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The Irish Society of Chartered Physiotherapists

Does Dry Needling Work?

I get asked the above questions on a weekly basis and short answer to the first question, “does dry needling work?” is YES!! It does work. How do we know it works? When carrying out our assessments and treatments we apply a test re-test philosophy. This means that on an initial examination we will take a measurement which we can re-test after we have carried out out treatment to see how it has changed.

This is usually the range of movement of a joint or of your spine eg. how close can you get to touch your toes which is an easy way to measure you spinal flexion. If we measure a significant difference in range of movement, muscle power, pain on movement or otherwise then we can be very confident that the treatment has worked. Dry needling works extremely well for muscular injuries. If it does not work there may be reasons for this, perhaps the injury is not muscular in nature or a different area needs to be targeted. In more difficult cases the treatment needs to be backed up with the exercise programme to gain the full effect and the measurement of the joint/power/pain will change over the course of a few days rather than a few minutes.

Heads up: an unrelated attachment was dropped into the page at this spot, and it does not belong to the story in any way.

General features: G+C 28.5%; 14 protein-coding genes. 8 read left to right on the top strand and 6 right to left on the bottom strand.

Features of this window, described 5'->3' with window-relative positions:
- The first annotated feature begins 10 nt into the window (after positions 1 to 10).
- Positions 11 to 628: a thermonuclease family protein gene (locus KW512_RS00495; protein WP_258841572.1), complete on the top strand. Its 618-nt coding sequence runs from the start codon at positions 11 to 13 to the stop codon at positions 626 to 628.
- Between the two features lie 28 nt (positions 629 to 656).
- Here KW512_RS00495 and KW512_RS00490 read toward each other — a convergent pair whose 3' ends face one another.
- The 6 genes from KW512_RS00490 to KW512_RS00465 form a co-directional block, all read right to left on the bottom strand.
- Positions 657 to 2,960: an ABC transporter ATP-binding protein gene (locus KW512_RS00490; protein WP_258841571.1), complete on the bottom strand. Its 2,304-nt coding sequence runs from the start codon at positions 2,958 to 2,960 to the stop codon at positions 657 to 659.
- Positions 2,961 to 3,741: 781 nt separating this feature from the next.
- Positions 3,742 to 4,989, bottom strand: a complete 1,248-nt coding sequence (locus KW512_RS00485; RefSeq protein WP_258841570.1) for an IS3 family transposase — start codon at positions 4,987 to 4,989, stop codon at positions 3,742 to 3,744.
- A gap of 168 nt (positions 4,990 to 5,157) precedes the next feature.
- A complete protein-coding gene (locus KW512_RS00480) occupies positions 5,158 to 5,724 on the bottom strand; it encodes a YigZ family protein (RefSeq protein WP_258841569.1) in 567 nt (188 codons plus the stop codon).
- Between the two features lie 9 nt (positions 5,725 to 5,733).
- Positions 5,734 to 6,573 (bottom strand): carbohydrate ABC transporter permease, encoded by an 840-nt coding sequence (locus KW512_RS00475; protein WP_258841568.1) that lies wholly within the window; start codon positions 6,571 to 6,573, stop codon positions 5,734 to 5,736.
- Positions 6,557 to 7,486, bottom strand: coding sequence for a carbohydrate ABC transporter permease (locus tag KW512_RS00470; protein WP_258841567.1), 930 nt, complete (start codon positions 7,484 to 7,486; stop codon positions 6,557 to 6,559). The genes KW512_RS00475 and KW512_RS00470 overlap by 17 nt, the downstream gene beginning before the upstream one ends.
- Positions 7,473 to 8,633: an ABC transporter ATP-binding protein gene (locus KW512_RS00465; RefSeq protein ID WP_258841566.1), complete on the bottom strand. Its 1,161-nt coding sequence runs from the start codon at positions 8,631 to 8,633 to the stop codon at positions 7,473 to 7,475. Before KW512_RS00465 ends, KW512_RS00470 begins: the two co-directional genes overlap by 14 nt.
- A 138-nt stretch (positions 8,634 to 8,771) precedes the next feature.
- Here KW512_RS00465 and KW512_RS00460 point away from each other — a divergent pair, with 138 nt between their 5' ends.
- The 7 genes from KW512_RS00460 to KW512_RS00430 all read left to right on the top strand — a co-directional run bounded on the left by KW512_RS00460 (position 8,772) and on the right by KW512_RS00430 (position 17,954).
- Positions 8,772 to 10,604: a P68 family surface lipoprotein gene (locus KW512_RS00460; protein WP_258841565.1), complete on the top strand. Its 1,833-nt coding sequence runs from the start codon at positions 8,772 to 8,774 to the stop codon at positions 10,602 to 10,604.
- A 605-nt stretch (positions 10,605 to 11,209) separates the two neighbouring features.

From time to time people will read something on the internet or be ‘told by somebody’ that there is no evidence or research to justify certain treatments. To this I would stress that just because the research into the area hasn’t been completed or is flawed, does not mean the treatment is not effective!!! There is limited evidence to suggest that ice is effective in reducing inflammation and yet it is used instinctively and almost every person who uses it to help treat an inflammatory condition will tell you that it helps pain and swelling.

In the case of dry needling however there has been extensive research which has concluded that it is effective and safe for use for mukuloskeletal injuries. If you have the time you can read this article which is one of many articles and papers which support it’s continued use as an effective and safe treatment.

How does it work?

This question is a little more difficult to answer and there is much debate over this. There is ongoing research into the mechanism by which dry needling (and other treatments such as massage) help pain and function. There are mechanical and biochemical effects. Based on the pioneering studies by Dr. Jay Shah and colleagues at the National Institutes of Health, we know that inserting a needle into trigger points can cause favourable biochemical changes, which assist in reducing pain. It is essential to elicit so-called local twitch responses, which are spinal cord reflexes. Local twitch response with dry needling is the first step in breaking the pain cycle.

Dry needling is used commonly all around the world at the highest level of sport and rehabilitation for a good reason. It does work. And if the treatment is safe and it works, does it matter exactly why? We can leave those questions to the academics!!

By Emmett Hartigan MISCP

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